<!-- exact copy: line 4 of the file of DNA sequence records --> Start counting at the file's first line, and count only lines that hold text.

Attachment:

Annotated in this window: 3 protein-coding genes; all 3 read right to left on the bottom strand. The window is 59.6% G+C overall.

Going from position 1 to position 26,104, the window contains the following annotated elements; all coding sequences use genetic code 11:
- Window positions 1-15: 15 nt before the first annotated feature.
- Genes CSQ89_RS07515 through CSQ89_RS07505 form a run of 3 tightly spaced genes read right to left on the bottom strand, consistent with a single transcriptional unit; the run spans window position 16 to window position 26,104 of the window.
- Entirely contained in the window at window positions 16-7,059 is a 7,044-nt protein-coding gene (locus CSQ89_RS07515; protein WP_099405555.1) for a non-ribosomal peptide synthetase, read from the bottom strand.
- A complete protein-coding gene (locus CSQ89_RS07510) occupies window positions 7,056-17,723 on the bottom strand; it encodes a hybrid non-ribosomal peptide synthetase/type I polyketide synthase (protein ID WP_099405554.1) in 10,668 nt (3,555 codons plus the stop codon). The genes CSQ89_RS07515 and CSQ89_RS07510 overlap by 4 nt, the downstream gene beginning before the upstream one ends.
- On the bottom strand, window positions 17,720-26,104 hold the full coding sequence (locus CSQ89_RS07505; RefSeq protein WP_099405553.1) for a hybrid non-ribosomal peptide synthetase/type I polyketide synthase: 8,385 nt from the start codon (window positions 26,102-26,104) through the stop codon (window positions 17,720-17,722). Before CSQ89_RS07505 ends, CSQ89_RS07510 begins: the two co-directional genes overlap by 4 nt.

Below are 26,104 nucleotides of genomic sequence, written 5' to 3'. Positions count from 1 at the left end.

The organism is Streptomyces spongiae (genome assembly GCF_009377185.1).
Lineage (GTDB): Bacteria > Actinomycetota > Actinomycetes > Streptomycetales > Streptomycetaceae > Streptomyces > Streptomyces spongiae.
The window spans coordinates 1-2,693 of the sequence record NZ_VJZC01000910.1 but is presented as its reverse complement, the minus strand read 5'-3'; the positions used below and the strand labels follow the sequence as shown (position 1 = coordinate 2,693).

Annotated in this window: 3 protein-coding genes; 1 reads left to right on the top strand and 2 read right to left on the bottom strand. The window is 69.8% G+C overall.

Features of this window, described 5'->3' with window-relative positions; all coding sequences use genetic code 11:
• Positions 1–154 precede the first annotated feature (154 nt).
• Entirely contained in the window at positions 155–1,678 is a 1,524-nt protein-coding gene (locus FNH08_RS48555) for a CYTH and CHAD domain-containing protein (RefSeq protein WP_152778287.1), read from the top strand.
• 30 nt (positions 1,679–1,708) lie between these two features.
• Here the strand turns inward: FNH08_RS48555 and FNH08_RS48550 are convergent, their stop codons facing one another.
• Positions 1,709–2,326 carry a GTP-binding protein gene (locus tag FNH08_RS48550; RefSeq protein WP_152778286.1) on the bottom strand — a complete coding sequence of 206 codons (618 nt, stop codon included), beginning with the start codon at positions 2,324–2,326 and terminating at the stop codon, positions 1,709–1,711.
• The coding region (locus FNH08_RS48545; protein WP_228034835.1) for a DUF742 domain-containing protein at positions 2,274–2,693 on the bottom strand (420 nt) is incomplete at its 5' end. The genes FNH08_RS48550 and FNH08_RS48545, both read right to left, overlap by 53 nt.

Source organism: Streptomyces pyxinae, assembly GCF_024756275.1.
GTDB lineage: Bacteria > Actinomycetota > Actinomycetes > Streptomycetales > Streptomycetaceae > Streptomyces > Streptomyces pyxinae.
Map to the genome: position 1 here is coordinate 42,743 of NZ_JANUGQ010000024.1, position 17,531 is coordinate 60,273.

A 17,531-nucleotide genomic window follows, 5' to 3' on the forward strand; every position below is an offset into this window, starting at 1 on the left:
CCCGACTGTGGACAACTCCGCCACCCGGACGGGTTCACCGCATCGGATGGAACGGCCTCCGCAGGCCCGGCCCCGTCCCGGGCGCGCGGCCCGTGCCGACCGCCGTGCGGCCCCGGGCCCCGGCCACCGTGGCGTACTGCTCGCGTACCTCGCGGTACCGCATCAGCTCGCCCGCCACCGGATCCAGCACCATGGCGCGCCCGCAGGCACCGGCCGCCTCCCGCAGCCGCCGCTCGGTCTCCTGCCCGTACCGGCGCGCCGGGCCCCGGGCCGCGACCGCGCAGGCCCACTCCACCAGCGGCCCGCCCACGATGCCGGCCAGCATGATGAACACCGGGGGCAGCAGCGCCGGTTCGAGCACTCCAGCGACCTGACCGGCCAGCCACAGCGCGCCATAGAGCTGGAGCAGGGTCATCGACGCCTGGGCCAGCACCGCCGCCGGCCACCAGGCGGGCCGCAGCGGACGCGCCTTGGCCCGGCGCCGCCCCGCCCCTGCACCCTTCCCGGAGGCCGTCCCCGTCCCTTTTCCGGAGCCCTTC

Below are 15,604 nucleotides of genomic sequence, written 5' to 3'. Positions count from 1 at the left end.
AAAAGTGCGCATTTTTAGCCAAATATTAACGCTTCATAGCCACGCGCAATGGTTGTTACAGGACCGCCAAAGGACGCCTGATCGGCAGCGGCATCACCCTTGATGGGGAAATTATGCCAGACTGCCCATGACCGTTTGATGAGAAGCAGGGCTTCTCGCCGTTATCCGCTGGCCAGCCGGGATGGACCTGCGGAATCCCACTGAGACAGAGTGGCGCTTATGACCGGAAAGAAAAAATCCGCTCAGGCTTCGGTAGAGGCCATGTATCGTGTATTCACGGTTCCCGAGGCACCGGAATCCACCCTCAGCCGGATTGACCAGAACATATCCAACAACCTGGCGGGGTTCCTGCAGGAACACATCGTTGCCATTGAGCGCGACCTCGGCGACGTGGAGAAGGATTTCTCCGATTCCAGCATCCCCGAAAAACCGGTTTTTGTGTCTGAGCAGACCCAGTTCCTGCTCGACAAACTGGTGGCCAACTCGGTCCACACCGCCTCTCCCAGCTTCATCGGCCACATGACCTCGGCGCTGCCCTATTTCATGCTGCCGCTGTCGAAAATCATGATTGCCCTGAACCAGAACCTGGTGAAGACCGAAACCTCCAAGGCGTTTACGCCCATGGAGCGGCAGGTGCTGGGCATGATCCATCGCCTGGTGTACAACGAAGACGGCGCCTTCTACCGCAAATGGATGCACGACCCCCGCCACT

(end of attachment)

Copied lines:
- Genes CSQ89_RS07515 through CSQ89_RS07505 form a run of 3 tightly spaced genes read right to left on the bottom strand, consistent with a single transcriptional unit; the run spans window position 16 to window position 26,104 of the window.